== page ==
The dimensioning does not come from strength or stiffness, but from being airtight (or water tight or ... )
    1mm thich is unlikely to be tight enough, if it's about compressed gas, but would be plenty strong enough, if quality is perfect. In practise nothing can be guaranteed. You must test it to be certain. 2/3 of fibres in hoop, 1/3 along the length is optimum, for pressure load. If there is other external loading, change accordingly.
     
  9. jehardiman
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    jehardiman Senior Member

    As Hunter25 and the references I pointed to can show, pressure hull collaspe is due to buckling in compression and shear strength, both of which are uneffected by using carbon fiber in the matrix. Carbor fiber is stiff in tension for it's weight, not strong in compression for it's SM and therefore significantly poorer performing in pressure hulls than other materials, including epoxy alone.

    IMHO, CF is one of the most misunderstood and misused materials in the marine industry. There are application in which carbon fiber excells (such as the inner skin of FRP and the outer fiber of stiffeners), other applications where it is not the best choice but brings something else to the table (such as masts), and others where it is a gee-whiz "look-at-me-I'm-high-tech" sales gimmick used to run up 'added value'.
     
  10. Asleep Helmsman
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    Asleep Helmsman Senior Member

    Thanks for keeping up with discussion,

    As I said earlier, the vast majority of my experience is with wood cored glass epoxy composites.

    So in your opinion would a sandwich of CF over glass be useful in the myriad of loads that a small powerful UUV would encounter at 100 meters?
     
  11. jehardiman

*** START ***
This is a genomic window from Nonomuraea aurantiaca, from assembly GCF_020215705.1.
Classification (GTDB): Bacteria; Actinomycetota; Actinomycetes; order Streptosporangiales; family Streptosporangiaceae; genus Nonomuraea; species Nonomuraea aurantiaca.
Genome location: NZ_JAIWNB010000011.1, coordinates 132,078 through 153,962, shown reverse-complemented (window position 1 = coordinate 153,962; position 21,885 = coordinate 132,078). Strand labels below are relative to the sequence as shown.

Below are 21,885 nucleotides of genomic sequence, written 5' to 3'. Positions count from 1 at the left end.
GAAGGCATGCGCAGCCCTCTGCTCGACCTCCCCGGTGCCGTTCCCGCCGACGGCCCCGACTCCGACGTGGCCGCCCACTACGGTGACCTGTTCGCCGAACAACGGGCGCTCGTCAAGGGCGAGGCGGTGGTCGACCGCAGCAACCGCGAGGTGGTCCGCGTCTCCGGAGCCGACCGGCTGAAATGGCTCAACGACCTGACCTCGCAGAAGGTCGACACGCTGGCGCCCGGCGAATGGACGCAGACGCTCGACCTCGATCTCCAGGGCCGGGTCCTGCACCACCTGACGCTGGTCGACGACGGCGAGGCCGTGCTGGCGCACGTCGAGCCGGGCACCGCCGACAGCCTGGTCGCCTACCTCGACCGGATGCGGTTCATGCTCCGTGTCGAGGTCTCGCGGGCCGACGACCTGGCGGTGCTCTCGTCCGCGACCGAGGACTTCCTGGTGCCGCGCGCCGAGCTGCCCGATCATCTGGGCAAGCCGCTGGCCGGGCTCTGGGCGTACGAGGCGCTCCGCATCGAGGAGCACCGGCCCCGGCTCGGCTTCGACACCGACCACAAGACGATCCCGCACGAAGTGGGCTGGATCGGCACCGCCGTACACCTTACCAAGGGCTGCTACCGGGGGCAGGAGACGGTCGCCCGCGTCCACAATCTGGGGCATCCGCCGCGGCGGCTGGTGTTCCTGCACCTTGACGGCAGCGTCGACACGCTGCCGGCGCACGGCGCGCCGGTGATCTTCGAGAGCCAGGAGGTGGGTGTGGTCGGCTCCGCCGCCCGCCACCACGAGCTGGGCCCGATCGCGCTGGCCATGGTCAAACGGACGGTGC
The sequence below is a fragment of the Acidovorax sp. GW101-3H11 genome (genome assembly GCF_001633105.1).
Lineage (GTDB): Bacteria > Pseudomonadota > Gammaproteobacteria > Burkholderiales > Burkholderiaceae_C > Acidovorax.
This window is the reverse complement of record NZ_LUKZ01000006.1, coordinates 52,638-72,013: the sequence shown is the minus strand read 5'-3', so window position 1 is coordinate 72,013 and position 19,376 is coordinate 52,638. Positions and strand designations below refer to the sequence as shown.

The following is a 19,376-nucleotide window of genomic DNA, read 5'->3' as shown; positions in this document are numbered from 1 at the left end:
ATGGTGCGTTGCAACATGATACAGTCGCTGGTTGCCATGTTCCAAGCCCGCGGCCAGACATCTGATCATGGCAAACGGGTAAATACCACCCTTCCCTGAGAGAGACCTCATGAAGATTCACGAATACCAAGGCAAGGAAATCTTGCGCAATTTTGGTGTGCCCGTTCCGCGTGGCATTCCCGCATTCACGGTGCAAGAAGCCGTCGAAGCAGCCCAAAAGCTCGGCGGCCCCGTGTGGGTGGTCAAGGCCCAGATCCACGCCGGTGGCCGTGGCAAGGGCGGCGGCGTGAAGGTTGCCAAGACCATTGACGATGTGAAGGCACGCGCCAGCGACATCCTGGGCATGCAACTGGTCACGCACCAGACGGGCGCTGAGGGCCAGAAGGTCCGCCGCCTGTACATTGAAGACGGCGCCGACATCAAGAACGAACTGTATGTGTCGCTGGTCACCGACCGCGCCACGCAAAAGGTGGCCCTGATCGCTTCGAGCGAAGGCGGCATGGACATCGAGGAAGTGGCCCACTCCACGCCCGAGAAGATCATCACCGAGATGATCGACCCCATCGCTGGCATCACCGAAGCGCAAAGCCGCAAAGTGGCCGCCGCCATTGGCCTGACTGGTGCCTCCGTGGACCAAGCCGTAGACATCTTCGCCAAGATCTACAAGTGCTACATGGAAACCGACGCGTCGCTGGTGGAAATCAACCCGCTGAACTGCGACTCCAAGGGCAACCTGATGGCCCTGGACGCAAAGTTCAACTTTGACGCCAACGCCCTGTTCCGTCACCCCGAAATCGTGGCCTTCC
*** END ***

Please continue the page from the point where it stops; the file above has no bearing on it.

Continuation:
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    jehardiman Senior Member

    The people who build small, fast, powerful UUV's that must work first time out of the box would not, as far as I know, chose CF for pressure hulls. Think about it this way, we have been using CF for helo blades for the past 25 years so the technology is mature, so if it was useful, don't you think someone would use it?

    Don't trust me, see this paper:

    http://nopr.niscair.res.in/bitstream/123456789/6213/1/IJMS 38(3) 352-358.pdf

    Edit: BTW, my consulting fee is quite high. Send it in small unmarked bills to......:p
     

  12. Guest625101138

    Guest625101138 Previous Member

    Joe
    There is some data here:
    http://www.performance-composites.com/carbonfibre/mechanicalproperties_2.asp

    I have not been able to get the compressive strength better than 50% of the tensile strength in thin layups. I expect it would be possible to get the numbers in the table if the layup was well controlled like you get with commercial tube.

    The compressive failure in a CF laminate is inevitably due to buckling even in quite thick laminates. The failure usually occurs at some imperfection in the layup where the fibres have been creased or misaligned.

    I have used 40mm diameter CF tube from this place:
    http://www.cstcomposites.com/1_5_mm_wall.htm
    Mine was high modulus 2.1mm thick. It actually rings like steel tube. It is very well made with high fibre to resin ratio.

    You may be able to do better than commercial tube by careful selection of the fibre orientation for your application but that is a lot of work to design and make.

    A hull from the 1.5mm thick tubing will weigh about 1.5kg.

    Carbon fibre composite is not particularly abrasion resistant.

    Rick W